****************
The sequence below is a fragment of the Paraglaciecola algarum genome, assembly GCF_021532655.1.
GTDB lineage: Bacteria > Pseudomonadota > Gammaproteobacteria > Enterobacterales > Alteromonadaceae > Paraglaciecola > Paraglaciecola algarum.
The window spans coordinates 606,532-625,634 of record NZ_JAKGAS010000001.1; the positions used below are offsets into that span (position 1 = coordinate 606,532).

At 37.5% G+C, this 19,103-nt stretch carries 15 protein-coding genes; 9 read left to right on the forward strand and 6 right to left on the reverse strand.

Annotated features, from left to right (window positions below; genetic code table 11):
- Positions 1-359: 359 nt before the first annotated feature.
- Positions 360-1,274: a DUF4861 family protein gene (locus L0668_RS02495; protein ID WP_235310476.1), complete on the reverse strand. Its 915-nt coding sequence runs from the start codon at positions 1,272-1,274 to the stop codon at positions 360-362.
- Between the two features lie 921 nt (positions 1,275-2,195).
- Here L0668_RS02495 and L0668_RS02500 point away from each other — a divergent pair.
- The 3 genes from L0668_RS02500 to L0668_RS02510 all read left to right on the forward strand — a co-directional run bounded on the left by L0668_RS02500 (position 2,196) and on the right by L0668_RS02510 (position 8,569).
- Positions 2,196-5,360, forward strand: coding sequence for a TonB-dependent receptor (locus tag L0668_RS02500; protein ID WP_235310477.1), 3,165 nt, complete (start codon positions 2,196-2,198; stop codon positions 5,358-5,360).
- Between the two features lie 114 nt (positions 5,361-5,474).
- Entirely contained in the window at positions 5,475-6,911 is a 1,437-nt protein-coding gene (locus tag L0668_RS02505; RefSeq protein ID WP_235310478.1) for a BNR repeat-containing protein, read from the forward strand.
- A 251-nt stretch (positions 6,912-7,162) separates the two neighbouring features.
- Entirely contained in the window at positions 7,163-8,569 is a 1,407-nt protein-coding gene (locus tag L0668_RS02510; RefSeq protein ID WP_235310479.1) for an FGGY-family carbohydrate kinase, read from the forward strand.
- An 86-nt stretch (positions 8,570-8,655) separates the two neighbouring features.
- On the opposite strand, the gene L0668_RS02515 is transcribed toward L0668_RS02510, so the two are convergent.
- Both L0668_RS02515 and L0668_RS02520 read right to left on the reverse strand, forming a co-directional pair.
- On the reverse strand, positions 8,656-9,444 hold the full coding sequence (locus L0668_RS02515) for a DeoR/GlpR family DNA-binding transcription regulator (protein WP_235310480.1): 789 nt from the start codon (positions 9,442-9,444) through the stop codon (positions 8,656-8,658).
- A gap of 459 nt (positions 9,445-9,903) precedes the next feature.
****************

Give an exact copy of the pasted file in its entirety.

The sequence below is a fragment of the Paraglaciecola algarum genome, assembly GCF_021532655.1.
GTDB lineage: Bacteria > Pseudomonadota > Gammaproteobacteria > Enterobacterales > Alteromonadaceae > Paraglaciecola > Paraglaciecola algarum.
The window spans coordinates 606,532-625,634 of record NZ_JAKGAS010000001.1; the positions used below are offsets into that span (position 1 = coordinate 606,532).

At 37.5% G+C, this 19,103-nt stretch carries 15 protein-coding genes; 9 read left to right on the forward strand and 6 right to left on the reverse strand.

Annotated features, from left to right (window positions below; genetic code table 11):
- Positions 1-359: 359 nt before the first annotated feature.
- Positions 360-1,274: a DUF4861 family protein gene (locus L0668_RS02495; protein ID WP_235310476.1), complete on the reverse strand. Its 915-nt coding sequence runs from the start codon at positions 1,272-1,274 to the stop codon at positions 360-362.
- Between the two features lie 921 nt (positions 1,275-2,195).
- Here L0668_RS02495 and L0668_RS02500 point away from each other — a divergent pair.
- The 3 genes from L0668_RS02500 to L0668_RS02510 all read left to right on the forward strand — a co-directional run bounded on the left by L0668_RS02500 (position 2,196) and on the right by L0668_RS02510 (position 8,569).
- Positions 2,196-5,360, forward strand: coding sequence for a TonB-dependent receptor (locus tag L0668_RS02500; protein ID WP_235310477.1), 3,165 nt, complete (start codon positions 2,196-2,198; stop codon positions 5,358-5,360).
- Between the two features lie 114 nt (positions 5,361-5,474).
- Entirely contained in the window at positions 5,475-6,911 is a 1,437-nt protein-coding gene (locus tag L0668_RS02505; RefSeq protein ID WP_235310478.1) for a BNR repeat-containing protein, read from the forward strand.
- A 251-nt stretch (positions 6,912-7,162) separates the two neighbouring features.
- Entirely contained in the window at positions 7,163-8,569 is a 1,407-nt protein-coding gene (locus tag L0668_RS02510; RefSeq protein ID WP_235310479.1) for an FGGY-family carbohydrate kinase, read from the forward strand.
- An 86-nt stretch (positions 8,570-8,655) separates the two neighbouring features.
- On the opposite strand, the gene L0668_RS02515 is transcribed toward L0668_RS02510, so the two are convergent.
- Both L0668_RS02515 and L0668_RS02520 read right to left on the reverse strand, forming a co-directional pair.
- On the reverse strand, positions 8,656-9,444 hold the full coding sequence (locus L0668_RS02515) for a DeoR/GlpR family DNA-binding transcription regulator (protein WP_235310480.1): 789 nt from the start codon (positions 9,442-9,444) through the stop codon (positions 8,656-8,658).
- A gap of 459 nt (positions 9,445-9,903) precedes the next feature.